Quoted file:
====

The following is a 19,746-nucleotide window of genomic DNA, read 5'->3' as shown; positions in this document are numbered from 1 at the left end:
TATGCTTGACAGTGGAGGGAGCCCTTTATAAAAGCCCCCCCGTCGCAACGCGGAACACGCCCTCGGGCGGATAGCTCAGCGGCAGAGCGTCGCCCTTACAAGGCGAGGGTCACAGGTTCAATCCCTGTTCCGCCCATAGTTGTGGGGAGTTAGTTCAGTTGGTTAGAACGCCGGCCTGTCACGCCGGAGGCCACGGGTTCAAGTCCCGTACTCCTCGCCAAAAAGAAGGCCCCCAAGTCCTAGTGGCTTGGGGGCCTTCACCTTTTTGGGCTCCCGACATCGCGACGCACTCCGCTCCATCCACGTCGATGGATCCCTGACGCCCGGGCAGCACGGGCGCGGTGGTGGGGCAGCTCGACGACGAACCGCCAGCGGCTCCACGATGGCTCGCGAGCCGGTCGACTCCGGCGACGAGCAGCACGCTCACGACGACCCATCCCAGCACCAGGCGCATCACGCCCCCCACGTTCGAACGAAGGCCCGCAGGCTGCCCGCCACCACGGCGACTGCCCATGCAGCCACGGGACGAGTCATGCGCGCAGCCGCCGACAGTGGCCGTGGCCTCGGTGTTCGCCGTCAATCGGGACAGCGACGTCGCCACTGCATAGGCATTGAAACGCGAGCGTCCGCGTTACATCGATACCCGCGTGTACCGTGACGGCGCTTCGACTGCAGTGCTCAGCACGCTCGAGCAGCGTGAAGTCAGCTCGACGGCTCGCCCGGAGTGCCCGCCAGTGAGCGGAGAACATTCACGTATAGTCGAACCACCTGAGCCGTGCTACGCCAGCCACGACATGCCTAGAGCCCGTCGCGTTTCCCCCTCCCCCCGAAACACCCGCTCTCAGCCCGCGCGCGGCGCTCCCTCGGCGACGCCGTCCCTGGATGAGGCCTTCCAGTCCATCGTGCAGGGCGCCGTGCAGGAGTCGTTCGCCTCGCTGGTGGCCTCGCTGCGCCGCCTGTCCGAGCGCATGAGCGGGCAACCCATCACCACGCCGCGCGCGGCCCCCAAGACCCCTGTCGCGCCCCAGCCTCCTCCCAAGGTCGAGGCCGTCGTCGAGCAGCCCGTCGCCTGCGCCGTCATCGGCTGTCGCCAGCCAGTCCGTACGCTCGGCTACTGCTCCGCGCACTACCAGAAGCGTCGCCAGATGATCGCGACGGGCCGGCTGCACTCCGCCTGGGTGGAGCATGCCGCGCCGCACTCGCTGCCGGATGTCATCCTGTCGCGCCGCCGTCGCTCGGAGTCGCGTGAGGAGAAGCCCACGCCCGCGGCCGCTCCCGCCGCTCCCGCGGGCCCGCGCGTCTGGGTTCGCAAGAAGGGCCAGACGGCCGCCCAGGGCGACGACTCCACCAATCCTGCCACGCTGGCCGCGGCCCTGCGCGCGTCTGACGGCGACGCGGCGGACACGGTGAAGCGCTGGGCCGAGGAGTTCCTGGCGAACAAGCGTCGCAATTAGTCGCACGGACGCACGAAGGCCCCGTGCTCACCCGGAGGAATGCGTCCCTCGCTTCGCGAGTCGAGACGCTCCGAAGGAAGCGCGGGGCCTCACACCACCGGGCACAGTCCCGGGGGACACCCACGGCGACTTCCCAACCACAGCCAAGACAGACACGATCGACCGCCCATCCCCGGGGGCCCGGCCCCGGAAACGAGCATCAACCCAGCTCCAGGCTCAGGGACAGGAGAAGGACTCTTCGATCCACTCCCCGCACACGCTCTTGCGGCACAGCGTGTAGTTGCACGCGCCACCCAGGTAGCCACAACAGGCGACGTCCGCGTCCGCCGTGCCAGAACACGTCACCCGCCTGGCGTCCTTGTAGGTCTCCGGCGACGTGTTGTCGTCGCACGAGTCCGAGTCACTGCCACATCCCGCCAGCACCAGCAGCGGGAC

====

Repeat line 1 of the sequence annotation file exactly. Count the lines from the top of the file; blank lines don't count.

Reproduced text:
The following is a 19,746-nucleotide window of genomic DNA, read 5'->3' as shown; positions in this document are numbered from 1 at the left end: